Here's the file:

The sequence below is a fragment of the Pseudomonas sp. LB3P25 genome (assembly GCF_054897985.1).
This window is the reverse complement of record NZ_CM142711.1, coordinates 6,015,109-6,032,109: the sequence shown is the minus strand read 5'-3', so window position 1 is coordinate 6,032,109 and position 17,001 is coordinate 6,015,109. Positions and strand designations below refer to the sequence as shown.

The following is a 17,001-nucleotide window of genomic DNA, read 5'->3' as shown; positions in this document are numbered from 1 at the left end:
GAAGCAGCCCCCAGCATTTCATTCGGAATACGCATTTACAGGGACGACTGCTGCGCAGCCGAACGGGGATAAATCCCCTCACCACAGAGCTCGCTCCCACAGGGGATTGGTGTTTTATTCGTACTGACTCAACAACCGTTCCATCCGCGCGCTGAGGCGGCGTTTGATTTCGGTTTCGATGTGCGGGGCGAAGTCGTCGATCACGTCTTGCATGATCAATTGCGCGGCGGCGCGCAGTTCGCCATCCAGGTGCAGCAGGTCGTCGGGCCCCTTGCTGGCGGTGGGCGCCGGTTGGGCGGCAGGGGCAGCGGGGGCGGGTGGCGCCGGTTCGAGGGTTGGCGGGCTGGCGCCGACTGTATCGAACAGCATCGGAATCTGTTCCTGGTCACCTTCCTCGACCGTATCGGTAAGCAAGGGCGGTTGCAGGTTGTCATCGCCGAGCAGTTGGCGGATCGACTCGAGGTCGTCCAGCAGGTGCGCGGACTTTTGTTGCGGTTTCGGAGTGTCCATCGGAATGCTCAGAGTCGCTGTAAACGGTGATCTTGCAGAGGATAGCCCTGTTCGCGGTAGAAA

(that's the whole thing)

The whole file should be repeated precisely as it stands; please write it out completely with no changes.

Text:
The sequence below is a fragment of the Pseudomonas sp. LB3P25 genome (assembly GCF_054897985.1).
This window is the reverse complement of record NZ_CM142711.1, coordinates 6,015,109-6,032,109: the sequence shown is the minus strand read 5'-3', so window position 1 is coordinate 6,032,109 and position 17,001 is coordinate 6,015,109. Positions and strand designations below refer to the sequence as shown.

The following is a 17,001-nucleotide window of genomic DNA, read 5'->3' as shown; positions in this document are numbered from 1 at the left end:
GAAGCAGCCCCCAGCATTTCATTCGGAATACGCATTTACAGGGACGACTGCTGCGCAGCCGAACGGGGATAAATCCCCTCACCACAGAGCTCGCTCCCACAGGGGATTGGTGTTTTATTCGTACTGACTCAACAACCGTTCCATCCGCGCGCTGAGGCGGCGTTTGATTTCGGTTTCGATGTGCGGGGCGAAGTCGTCGATCACGTCTTGCATGATCAATTGCGCGGCGGCGCGCAGTTCGCCATCCAGGTGCAGCAGGTCGTCGGGCCCCTTGCTGGCGGTGGGCGCCGGTTGGGCGGCAGGGGCAGCGGGGGCGGGTGGCGCCGGTTCGAGGGTTGGCGGGCTGGCGCCGACTGTATCGAACAGCATCGGAATCTGTTCCTGGTCACCTTCCTCGACCGTATCGGTAAGCAAGGGCGGTTGCAGGTTGTCATCGCCGAGCAGTTGGCGGATCGACTCGAGGTCGTCCAGCAGGTGCGCGGACTTTTGTTGCGGTTTCGGAGTGTCCATCGGAATGCTCAGAGTCGCTGTAAACGGTGATCTTGCAGAGGATAGCCCTGTTCGCGGTAGAAA